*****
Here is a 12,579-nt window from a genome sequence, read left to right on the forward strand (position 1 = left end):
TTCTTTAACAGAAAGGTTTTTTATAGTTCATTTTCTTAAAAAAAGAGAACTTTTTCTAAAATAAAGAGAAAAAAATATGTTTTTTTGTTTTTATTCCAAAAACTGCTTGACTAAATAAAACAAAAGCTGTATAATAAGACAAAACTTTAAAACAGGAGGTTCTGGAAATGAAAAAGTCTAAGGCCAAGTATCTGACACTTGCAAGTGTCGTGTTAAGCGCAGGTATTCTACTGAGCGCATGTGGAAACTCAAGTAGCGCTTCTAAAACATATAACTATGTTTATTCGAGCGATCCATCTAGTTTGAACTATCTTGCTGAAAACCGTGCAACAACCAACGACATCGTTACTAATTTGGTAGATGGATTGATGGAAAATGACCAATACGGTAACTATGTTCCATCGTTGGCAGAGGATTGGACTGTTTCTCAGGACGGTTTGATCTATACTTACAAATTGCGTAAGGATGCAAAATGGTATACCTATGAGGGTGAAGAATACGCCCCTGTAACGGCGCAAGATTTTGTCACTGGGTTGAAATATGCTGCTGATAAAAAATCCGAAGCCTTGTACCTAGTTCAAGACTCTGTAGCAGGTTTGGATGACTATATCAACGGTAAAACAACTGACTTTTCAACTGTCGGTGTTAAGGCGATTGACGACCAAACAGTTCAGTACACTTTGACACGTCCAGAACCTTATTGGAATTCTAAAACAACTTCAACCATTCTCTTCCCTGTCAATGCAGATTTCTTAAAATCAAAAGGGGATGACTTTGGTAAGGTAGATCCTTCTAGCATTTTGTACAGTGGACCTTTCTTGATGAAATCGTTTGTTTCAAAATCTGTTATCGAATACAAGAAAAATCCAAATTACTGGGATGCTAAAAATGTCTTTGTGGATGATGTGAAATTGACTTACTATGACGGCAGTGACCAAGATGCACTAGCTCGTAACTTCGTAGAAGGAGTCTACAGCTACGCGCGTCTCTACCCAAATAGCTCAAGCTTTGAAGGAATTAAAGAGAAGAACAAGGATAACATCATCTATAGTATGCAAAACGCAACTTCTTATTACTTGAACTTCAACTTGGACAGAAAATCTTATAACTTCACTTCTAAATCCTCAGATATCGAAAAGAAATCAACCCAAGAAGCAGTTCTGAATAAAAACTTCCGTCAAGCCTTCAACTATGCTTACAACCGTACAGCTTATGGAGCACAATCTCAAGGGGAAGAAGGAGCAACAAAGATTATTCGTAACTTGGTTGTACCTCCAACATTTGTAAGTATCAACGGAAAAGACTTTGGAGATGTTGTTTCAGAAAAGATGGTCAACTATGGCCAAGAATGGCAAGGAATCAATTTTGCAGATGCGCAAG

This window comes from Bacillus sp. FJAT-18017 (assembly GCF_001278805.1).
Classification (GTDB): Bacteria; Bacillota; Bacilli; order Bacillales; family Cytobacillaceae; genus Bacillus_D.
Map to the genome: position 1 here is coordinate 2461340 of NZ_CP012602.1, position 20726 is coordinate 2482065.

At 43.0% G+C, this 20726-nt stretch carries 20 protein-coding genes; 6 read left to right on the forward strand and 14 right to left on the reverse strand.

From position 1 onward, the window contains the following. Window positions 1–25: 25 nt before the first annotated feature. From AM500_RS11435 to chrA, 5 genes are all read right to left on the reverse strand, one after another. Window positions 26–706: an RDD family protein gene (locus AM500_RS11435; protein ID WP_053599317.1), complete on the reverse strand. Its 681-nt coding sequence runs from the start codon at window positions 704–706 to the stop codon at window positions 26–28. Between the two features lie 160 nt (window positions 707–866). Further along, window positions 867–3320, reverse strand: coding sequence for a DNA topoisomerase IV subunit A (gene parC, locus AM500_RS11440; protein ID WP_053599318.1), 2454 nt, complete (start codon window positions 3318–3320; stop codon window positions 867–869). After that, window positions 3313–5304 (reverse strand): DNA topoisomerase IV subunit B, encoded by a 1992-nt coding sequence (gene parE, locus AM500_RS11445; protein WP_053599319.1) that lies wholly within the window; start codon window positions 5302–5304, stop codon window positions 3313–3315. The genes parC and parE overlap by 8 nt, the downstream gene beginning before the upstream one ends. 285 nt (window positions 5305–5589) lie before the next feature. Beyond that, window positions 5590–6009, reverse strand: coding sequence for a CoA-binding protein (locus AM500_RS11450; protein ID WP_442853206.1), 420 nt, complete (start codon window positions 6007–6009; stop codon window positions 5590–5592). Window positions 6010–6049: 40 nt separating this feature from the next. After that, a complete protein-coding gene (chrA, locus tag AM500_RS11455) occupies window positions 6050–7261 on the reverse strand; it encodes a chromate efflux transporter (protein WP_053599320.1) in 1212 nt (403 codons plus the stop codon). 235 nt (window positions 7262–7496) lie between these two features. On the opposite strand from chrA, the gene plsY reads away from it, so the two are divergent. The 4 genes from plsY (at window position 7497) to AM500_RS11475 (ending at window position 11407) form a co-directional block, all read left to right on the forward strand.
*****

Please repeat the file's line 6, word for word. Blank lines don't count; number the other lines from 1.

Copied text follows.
At 43.0% G+C, this 20726-nt stretch carries 20 protein-coding genes; 6 read left to right on the forward strand and 14 right to left on the reverse strand.